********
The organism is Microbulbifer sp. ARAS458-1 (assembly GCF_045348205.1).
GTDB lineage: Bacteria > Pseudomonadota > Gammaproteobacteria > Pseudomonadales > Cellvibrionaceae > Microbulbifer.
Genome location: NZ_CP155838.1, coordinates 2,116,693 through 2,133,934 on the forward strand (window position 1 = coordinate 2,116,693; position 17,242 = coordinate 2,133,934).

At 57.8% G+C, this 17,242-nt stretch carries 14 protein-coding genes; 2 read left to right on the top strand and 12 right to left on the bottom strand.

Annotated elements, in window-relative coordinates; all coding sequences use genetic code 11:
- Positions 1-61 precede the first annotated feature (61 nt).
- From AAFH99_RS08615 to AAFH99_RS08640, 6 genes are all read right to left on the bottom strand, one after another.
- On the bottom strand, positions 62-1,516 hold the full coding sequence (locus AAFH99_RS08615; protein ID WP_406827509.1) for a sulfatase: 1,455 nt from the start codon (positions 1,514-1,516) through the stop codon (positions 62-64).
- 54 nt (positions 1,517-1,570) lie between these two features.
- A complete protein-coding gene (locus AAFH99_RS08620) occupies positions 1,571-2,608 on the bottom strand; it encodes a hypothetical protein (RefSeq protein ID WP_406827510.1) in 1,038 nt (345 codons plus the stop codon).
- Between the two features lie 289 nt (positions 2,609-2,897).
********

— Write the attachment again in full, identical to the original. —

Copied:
The organism is Microbulbifer sp. ARAS458-1 (assembly GCF_045348205.1).
GTDB lineage: Bacteria > Pseudomonadota > Gammaproteobacteria > Pseudomonadales > Cellvibrionaceae > Microbulbifer.
Genome location: NZ_CP155838.1, coordinates 2,116,693 through 2,133,934 on the forward strand (window position 1 = coordinate 2,116,693; position 17,242 = coordinate 2,133,934).

At 57.8% G+C, this 17,242-nt stretch carries 14 protein-coding genes; 2 read left to right on the top strand and 12 right to left on the bottom strand.

Annotated elements, in window-relative coordinates; all coding sequences use genetic code 11:
- Positions 1-61 precede the first annotated feature (61 nt).
- From AAFH99_RS08615 to AAFH99_RS08640, 6 genes are all read right to left on the bottom strand, one after another.
- On the bottom strand, positions 62-1,516 hold the full coding sequence (locus AAFH99_RS08615; protein ID WP_406827509.1) for a sulfatase: 1,455 nt from the start codon (positions 1,514-1,516) through the stop codon (positions 62-64).
- 54 nt (positions 1,517-1,570) lie between these two features.
- A complete protein-coding gene (locus AAFH99_RS08620) occupies positions 1,571-2,608 on the bottom strand; it encodes a hypothetical protein (RefSeq protein ID WP_406827510.1) in 1,038 nt (345 codons plus the stop codon).
- Between the two features lie 289 nt (positions 2,609-2,897).